- Practicing on a suspended license or expired license that has not been renewed,
- Malpractice, professional incompetence, or failure to obtain required training,
- A disciplinary action from another state’s dental board,
- More than one act constituting substandard care,
- The unlawful or inappropriate prescribing, administering or dispensing of a schedule II, III, or IV controlled substance,
- Chronic addiction or intoxication, or having gross immorality as tends to bring reproach upon the dental profession,
- False advertising (including using titles to suggest you are part of a public entity, such as “institute” or “clinic”),
- Submitting a false claim for payment, or
- Participating in practice where patients must select a dental provider from a preselected group unless those patients are also offered a plan where they have reasonable opportunity to choose a different dentist. (This act of professional misconduct is not grounds for a dental license revocation but can be grounds for other types of discipline).
Note that it is also unprofessional conduct to get referral fees without the knowledge of the patient or their legal representative.3
4. What is the disciplinary process?
Members of the general public may file an informal complaint against Nevada dentists or hygienists. If the Board believes there is a factual basis for the complaint, it will give you “notice of the verified complaint.”
You then have 15 days to respond to the complaint, though the Board has the discretion to grant you more time. You are encouraged to hire an attorney to help you respond to the complaint.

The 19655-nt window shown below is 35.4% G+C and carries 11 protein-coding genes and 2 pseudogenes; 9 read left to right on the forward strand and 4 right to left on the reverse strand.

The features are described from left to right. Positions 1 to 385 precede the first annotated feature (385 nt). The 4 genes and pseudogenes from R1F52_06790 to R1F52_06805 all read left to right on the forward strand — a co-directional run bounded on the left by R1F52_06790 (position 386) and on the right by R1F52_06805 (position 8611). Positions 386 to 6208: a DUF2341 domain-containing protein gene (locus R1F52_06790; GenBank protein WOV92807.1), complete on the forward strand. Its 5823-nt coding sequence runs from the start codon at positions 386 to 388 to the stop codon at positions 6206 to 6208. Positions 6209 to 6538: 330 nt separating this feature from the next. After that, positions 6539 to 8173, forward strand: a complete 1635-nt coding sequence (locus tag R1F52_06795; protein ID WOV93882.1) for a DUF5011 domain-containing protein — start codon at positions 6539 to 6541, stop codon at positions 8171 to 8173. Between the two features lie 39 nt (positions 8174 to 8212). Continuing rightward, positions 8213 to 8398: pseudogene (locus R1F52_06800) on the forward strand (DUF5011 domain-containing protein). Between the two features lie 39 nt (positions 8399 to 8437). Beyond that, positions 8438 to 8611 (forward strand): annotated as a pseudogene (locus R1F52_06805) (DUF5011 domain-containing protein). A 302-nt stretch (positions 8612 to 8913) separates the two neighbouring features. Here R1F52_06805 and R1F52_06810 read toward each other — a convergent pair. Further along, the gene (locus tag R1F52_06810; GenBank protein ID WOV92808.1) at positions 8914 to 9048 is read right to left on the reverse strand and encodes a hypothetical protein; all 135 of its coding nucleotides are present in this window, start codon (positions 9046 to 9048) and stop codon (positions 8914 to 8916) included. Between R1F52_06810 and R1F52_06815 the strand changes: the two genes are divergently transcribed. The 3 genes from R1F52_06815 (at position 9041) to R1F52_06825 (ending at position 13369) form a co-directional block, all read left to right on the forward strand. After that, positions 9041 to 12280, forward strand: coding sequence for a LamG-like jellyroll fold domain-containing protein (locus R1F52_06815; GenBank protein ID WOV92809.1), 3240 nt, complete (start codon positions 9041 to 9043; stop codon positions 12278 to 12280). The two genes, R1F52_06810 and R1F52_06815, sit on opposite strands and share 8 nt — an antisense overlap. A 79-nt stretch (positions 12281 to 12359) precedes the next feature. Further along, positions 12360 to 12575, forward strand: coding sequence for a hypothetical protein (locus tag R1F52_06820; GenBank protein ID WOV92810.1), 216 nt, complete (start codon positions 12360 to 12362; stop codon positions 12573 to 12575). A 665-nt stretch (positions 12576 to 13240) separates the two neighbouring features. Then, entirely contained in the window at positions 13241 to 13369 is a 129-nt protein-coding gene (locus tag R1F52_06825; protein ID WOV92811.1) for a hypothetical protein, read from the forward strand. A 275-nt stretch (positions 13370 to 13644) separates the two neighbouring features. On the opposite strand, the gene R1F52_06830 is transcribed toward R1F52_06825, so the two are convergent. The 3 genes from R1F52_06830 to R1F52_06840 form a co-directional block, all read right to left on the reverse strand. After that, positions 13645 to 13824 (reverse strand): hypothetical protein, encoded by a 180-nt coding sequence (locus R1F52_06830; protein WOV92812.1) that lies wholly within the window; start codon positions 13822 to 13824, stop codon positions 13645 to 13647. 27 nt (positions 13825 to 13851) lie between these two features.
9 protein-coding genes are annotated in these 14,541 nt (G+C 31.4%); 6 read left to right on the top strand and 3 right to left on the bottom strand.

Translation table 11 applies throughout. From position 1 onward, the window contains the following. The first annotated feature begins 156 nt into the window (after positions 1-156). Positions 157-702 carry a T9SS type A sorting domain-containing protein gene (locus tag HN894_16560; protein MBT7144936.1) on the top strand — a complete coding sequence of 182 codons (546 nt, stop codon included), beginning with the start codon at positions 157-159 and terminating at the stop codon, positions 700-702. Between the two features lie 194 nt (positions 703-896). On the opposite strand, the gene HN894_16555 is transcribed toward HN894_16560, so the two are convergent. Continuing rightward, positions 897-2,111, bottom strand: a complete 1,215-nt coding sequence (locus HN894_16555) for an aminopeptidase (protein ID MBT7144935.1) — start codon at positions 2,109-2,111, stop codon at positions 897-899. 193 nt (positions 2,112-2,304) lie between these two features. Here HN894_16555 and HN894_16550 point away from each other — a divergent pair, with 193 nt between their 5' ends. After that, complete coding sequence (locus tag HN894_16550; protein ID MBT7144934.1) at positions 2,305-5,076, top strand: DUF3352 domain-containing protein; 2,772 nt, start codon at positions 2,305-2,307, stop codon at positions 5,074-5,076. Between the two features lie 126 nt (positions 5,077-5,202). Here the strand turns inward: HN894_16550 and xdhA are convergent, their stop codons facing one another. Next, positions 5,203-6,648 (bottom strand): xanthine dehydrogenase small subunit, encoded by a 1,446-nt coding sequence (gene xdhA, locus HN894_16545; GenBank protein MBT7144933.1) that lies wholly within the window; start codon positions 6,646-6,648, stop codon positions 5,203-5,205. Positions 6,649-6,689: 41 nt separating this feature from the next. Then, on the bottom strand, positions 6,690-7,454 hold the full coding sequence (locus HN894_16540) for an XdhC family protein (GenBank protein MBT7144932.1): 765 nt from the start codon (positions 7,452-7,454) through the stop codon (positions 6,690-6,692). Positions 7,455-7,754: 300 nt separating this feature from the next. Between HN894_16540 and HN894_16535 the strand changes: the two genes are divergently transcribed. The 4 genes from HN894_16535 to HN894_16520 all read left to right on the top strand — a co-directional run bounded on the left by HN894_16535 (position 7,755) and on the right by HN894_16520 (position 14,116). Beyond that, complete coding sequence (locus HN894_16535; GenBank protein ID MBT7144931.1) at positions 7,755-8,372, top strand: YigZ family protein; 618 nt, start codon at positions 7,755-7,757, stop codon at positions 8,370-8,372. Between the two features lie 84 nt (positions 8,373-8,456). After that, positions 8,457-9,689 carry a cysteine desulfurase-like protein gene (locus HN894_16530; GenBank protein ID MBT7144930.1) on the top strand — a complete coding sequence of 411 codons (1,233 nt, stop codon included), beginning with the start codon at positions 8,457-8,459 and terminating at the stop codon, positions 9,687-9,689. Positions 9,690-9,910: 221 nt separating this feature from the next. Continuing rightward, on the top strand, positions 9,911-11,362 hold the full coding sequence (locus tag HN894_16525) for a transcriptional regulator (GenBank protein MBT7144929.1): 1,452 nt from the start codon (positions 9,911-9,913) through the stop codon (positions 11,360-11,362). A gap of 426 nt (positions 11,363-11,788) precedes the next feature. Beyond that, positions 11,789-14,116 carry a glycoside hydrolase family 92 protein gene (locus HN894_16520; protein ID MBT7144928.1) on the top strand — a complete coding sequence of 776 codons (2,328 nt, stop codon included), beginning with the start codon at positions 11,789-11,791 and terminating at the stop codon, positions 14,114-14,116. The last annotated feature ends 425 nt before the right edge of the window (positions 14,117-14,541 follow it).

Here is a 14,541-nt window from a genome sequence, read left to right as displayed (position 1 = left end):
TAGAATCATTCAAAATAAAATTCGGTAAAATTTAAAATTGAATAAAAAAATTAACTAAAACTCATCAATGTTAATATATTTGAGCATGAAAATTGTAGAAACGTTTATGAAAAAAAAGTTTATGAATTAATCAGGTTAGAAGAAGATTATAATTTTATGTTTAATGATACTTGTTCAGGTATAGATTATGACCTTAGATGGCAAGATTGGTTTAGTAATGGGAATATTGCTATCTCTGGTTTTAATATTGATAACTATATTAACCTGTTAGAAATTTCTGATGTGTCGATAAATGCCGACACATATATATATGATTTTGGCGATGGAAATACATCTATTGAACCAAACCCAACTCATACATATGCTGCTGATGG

Then the Board assigns the case to a “Disciplinary Screening Office” (DSO) in order to investigate the matter. The DSO compiles all relevant evidence, including medical/dental records and any prior investigations done against you.
The DSO can decide to remand the complaint and not take any action against you. The remand will stay in your file, however. So if you get another complaint in the future, your prior one may be a factor in the DSO’s decisions.
If the DSO finds an actionable violation happened, it will notify the Review Panel and may recommend either disciplinary action or else corrective action with no discipline.
If the Review Panel finds by a preponderance of the evidence the DSO’s preliminary findings are unsupported by evidence, the case will be remanded with no action.
If the Review Panel finds by a preponderance of the evidence that the DSO’s preliminary findings are supported, the DSO takes over the matter again and may hold an informal hearing or settlement negotiations. (If the Review Panel finds the DSO’s recommendations are inappropriate, it will give its recommendations to the DSO for consideration prior to any proceedings, such as a hearing.)